Fast forward to last night where I saw an article shared that was blatant fear mongering.  Thank God someone called this person out for it as I was so close to just deleting the person. I went to bed and thought about if I should delete this person or not. I want to. I’ve wanted to for a few months now, but I couldn’t help but think of the echo chamber idea.

What’s an echo chamber you ask? Well Wired says an echo chamber is destroying democracy. Independent UK says social media echo chambers gifted Trump the presidency and the NY Times say that through echo chambers, most people are more likely to trust their social group than the news media. An echo chamber is basically surrounding yourself with people who amplify and reinforce your own ideas and beliefs.

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“Freed” photo credit: new alluminati via Flickr

I thought about what deleting this person off of Facebook would mean.  Sure, it would mean that I wouldn’t have to see some of their ridiculous posts anymore, but it would also mean that they wouldn’t be able to see any of mine. It would be limiting this person’s access to articles and ideas that are different than theirs.  I am lucky in that I have people from church, work, University, camp, friends, family members, among others who I dialogue with on Facebook. From what I know about this person, they are fairly isolated in their sphere of influence. Maybe I am one of the only people that will share something that challenges their thinking.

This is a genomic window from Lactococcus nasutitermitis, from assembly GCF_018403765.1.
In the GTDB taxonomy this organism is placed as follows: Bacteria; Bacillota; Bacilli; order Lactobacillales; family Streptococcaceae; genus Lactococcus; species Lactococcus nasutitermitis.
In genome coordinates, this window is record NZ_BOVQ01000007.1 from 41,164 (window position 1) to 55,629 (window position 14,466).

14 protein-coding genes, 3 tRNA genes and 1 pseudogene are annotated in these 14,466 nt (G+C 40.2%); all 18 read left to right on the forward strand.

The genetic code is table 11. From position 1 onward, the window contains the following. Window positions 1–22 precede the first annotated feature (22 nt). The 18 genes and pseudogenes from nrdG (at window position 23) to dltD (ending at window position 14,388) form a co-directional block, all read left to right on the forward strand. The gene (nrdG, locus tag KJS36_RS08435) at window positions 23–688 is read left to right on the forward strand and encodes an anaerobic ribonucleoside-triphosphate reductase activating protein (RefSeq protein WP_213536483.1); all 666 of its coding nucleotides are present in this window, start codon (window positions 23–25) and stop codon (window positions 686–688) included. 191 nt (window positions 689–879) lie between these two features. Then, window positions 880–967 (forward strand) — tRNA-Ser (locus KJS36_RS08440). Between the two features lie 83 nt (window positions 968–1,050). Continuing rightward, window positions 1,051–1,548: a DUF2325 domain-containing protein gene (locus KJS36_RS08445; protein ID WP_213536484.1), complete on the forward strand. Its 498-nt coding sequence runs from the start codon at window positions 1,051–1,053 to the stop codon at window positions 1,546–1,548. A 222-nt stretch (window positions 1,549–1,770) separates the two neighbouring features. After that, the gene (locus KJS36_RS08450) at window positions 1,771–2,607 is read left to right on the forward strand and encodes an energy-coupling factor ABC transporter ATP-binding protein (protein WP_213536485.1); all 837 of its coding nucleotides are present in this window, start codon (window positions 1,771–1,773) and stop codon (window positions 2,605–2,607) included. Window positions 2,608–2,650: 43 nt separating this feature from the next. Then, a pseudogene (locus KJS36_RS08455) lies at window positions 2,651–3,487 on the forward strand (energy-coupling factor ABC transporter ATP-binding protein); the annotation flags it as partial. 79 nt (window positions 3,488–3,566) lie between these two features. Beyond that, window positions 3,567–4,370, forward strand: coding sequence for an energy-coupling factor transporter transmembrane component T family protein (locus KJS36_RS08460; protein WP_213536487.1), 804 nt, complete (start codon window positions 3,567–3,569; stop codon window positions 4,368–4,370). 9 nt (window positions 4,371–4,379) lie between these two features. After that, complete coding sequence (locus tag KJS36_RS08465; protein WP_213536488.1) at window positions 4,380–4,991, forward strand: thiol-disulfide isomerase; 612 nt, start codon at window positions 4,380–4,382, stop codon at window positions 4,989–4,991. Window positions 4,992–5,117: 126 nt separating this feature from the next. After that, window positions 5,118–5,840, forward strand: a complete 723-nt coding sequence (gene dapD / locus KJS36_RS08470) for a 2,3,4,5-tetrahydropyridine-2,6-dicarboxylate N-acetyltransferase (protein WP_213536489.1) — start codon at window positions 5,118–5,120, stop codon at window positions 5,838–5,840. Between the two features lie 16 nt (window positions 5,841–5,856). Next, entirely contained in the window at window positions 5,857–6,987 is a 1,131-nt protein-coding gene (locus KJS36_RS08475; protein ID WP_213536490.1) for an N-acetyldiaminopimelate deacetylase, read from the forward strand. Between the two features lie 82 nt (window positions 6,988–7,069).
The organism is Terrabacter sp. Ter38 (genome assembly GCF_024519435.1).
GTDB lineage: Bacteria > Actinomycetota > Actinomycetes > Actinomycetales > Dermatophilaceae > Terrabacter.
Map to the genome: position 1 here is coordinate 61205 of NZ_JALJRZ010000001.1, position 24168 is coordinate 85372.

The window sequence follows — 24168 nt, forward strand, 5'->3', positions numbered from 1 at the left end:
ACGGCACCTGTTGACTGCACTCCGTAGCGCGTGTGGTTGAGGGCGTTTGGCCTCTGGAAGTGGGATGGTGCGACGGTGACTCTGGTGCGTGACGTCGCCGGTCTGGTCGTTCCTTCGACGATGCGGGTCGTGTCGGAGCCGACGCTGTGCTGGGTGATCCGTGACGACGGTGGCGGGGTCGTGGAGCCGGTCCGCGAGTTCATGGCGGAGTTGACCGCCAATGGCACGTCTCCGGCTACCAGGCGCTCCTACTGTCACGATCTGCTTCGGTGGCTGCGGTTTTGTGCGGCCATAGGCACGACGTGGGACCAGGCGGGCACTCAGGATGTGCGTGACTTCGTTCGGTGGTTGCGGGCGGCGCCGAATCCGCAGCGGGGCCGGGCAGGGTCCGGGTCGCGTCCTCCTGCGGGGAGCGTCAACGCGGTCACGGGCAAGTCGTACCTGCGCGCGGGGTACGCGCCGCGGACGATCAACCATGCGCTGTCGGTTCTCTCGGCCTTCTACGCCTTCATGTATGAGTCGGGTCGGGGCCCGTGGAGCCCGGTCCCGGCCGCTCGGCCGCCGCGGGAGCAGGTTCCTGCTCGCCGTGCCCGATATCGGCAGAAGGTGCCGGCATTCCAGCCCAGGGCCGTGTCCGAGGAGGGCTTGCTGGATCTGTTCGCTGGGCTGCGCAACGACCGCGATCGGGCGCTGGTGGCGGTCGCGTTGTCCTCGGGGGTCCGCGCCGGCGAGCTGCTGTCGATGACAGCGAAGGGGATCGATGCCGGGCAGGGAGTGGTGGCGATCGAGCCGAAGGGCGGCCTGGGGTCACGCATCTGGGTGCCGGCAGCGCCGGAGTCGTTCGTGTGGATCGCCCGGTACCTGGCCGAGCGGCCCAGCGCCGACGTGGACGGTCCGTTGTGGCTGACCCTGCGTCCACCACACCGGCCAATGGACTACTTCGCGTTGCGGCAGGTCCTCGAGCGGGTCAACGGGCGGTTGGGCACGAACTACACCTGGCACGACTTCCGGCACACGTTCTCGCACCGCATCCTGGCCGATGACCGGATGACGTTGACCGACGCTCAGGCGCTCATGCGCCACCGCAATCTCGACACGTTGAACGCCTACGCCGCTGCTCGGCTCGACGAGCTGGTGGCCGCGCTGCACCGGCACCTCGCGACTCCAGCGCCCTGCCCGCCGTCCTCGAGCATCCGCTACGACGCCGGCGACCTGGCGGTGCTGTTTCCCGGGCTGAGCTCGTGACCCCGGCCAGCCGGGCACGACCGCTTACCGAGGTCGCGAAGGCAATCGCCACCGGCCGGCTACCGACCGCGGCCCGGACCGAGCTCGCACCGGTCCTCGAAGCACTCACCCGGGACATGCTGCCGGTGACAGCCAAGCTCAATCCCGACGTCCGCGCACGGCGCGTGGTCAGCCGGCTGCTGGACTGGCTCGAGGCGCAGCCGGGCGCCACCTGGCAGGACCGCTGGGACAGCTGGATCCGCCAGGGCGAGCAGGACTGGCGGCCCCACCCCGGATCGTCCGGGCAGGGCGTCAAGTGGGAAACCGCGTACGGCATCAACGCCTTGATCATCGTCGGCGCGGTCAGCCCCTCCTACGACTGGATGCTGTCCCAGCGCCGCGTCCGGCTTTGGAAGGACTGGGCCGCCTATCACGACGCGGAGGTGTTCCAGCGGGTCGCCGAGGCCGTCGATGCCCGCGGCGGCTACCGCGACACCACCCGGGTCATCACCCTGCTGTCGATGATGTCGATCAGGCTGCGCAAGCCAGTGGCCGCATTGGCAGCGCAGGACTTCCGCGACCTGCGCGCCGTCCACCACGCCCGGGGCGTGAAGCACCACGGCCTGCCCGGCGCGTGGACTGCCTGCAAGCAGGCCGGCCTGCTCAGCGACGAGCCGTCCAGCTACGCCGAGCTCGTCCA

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“Critical thinking: Why our students need it” photo credit: open source.com via Flickr

Well, I could take a page out of Jon’s book and just unfollow them.  But all day I have been thinking about how that limits my own critical thinking. I clicked on the article this person posted yesterday.  I read through it and noticed there weren’t any references or any real facts. I was taking a critical look at this piece of writing and coming to my own conclusions. And truly, I am thankful for this opportunity. I am thankful that I have been taught critical thinking skills so that I can question something being put out there as truth. I believe this is an extremely valuable skill, especially for students, and we as teachers need to take this into consideration as we grant our students full access to the web.

So do you want to know what I did? I have decided to keep following this person. Endurance Marketing suggests 5 ways to eliminate your echo chamber and one of them is by continuing to follow people you’re not exactly friends with.  Another take away I got from their article is to get offline. How true is that! What are the chances people are going to get upset and storm out mid conversation when someone else says something they don’t agree with? The chances are slim.  People are much more likely to engage and hear another point of view when you are conversing face to face. They also suggest that being aware is the first step.

Are you aware of your bias? Am I aware of mine? Are you conscious of your social media echo chamber? Will you think twice before unfollowing the “idiot,” and will you think twice before only clicking on things you agree with.

Comment below with your thoughts! Are you guilty of living in an echo chamber?